Children benefit from the lies spun in puberty but after children are launched, women simplify their lives and once more pursue quests that are not only genetically biased and seen elsewhere in their families, but also a replay of preteen loves. (Gibbs, however, doesn't include this possibility. Too bad!)

Gibbs reports that two-thirds of divorces between 40 and 70 are initiated by women, motorcycle purchases are up 34% in the past five years, and women, by 100%, are more likely than men to be living alone. Women's full-time college enrollment is up 31% in the past 10 years.
Women, however, do not entirely become men but remain biased towards connectivity niches such as support groups, life coaching, fitness training (Curves, targeted for the 35+ audience, has been the fastest-growing franchise in history!), and spiritual pursuits.

As for guys?
Gibbs attributes "midlife crisis" to invention in 1965 by Elliot Jacques but the concept was restricted to males who bought sports cars and found a much younger chippie. I, however, suspect there is, as usual, more variation in males than in females. That is, Jacques noticed the high-rollers but missed the more sedate types who reacted to their fading testosterone levels by not only becoming more boring but also more content to cuddle grandchildren and grow plump. Males, however, do not become entirely female. Instead, the differences between genders wane after the kids leave along with our motivation to make them. Of course, some males, probably the impulsive, hyperactive ones, retreat to earlier patterns of separation anxiety and abate it with television, barmaids, and large dogs...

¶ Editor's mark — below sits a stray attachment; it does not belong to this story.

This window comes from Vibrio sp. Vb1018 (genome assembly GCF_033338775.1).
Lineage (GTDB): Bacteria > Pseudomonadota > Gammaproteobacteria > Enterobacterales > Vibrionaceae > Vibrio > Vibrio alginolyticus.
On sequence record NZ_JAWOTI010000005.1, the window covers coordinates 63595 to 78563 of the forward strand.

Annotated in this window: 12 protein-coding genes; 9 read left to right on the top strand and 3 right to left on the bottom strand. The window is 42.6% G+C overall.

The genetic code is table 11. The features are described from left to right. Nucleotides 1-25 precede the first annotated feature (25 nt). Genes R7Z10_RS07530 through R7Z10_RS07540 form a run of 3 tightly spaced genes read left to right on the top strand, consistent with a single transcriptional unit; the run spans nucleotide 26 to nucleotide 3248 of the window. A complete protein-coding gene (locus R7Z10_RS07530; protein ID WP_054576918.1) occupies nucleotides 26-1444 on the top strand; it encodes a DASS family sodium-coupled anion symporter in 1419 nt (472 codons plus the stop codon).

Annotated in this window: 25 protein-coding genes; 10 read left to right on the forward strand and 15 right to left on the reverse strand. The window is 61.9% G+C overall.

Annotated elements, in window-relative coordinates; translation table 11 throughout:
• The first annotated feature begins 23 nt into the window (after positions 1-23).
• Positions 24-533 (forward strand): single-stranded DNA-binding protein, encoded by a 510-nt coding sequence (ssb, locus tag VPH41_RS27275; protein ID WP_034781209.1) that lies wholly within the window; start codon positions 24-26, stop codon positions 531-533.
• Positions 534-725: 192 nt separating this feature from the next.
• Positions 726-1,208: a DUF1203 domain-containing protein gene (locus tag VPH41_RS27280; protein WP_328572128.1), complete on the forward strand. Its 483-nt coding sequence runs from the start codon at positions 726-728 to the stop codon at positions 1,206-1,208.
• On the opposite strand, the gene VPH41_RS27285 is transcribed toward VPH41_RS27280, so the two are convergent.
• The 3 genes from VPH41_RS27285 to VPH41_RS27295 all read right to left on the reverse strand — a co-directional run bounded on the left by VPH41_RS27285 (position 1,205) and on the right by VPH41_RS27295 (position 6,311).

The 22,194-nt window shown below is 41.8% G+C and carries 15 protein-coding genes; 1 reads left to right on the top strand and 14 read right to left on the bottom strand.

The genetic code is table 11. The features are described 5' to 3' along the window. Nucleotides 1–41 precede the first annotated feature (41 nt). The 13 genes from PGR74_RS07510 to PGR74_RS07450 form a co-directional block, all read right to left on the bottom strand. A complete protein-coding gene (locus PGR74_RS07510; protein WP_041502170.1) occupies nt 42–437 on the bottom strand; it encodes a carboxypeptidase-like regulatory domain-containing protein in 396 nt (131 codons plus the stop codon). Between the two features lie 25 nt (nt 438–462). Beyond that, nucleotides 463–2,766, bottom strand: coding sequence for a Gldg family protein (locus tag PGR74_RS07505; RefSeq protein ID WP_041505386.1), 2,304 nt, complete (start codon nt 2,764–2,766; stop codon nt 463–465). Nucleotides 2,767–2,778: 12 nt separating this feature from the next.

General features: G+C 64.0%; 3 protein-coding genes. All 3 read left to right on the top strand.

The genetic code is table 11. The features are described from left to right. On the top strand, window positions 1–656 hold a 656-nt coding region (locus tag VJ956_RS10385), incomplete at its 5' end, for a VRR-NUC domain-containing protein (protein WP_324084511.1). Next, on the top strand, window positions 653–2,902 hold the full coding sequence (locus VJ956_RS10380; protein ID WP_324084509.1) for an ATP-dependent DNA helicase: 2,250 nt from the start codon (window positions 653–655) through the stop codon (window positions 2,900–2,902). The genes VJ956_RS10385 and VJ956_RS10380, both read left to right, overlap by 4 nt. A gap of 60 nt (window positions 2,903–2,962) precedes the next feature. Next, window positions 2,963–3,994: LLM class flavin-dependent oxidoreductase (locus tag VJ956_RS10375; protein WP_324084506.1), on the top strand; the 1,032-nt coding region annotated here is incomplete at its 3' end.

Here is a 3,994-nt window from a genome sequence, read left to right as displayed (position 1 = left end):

References:
Brody, JF (1999) Evolution and Complexity Theory: Mania, ADHD, and Dysthymia and Hierarchic Regulation. Paul MacLean Festschrift, Boston, May 15. Later published as From Physics and Evolutionary Neuroscience to Psychotherapy: Phase Transitions and Adaptations, Diagnosis and Treatment. In G. Cory & R. Gardner (Eds.) The Evolutionary Neuroethology of Paul MacLean: Convergences & Frontiers, Praeger-Greenwood, 2002, pp. 231-259.
Kauffman, S. (1995) At Home in the Universe: The Search for the Laws of Self Organization and Complexity. NY: Oxford.

Copyright, James Brody, 2005, all rights reserved.

Last edited by James Brody; June 13th, 2005 at 06:28 PM.
Reply With Quote
Reply

Thread Tools
Display Modes

Posting Rules
You may not post new threads
You may not post replies
You may not post attachments
You may not edit your posts

BB code is On
Smilies are On
[IMG] code is On
HTML code is Off
Forum Jump


All times are GMT -4. The time now is 02:06 AM.


Powered by vBulletin® Version 3.7.3
Copyright ©2000 - 2019, Jelsoft Enterprises Ltd.
Copyright © 1995-2004 Behavior OnLine, Inc. All rights reserved.